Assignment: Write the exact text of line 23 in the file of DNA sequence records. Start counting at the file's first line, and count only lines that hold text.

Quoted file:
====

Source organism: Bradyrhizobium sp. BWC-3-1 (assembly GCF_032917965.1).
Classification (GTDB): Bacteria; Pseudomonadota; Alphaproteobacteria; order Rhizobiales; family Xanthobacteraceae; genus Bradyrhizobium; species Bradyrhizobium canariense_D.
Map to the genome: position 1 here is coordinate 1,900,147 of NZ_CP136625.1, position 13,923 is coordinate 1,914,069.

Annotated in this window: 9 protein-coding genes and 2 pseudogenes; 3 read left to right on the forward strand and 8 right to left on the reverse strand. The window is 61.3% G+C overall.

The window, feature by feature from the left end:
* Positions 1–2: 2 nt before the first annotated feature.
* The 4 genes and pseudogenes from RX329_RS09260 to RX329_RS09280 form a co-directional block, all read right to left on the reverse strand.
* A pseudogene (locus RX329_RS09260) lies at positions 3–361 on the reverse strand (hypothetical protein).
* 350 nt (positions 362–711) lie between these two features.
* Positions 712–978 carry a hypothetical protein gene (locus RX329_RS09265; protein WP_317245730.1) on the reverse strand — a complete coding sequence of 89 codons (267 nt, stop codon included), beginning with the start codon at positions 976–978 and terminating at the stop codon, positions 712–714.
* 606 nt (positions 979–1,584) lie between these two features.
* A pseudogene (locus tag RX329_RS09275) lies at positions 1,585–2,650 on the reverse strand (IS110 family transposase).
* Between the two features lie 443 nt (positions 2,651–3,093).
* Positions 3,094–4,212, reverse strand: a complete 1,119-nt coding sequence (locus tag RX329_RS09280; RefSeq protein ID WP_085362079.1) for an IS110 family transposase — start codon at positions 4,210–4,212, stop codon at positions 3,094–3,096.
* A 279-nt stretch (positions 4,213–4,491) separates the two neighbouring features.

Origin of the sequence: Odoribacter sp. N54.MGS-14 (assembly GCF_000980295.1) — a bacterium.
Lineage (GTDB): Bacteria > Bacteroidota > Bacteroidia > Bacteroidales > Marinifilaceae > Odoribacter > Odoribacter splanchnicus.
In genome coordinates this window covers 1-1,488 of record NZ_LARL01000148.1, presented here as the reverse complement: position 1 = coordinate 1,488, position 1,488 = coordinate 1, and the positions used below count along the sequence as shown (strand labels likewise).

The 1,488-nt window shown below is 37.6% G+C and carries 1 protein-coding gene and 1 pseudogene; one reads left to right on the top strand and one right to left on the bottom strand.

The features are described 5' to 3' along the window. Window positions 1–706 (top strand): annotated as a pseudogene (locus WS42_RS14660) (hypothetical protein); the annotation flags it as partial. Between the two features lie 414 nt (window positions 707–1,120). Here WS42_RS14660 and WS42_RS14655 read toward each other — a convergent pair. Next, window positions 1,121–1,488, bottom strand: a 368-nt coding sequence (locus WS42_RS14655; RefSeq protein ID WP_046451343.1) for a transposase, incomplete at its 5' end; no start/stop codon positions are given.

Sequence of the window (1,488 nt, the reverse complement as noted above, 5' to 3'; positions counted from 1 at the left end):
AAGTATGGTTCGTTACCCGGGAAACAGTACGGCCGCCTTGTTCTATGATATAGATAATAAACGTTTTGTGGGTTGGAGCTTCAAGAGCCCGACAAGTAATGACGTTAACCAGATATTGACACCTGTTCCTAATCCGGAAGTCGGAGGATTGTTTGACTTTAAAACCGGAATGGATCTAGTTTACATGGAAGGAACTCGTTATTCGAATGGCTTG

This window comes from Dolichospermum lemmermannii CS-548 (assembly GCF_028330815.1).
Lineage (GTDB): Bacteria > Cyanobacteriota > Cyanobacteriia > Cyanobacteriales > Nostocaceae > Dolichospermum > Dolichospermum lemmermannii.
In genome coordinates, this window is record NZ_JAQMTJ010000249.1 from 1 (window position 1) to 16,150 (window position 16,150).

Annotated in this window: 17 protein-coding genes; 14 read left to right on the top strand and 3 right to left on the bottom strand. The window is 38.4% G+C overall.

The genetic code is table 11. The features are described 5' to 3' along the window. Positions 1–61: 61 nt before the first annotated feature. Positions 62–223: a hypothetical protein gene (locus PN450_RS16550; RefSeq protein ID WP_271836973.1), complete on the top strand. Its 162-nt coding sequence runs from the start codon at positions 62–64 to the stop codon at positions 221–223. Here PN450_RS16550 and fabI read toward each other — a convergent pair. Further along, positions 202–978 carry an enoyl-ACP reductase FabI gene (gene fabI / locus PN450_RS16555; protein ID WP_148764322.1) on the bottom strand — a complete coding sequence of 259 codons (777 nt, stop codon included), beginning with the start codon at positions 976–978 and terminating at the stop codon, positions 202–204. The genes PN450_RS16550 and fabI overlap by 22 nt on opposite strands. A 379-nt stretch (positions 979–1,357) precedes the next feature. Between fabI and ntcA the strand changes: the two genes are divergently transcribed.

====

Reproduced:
This window comes from Dolichospermum lemmermannii CS-548 (assembly GCF_028330815.1).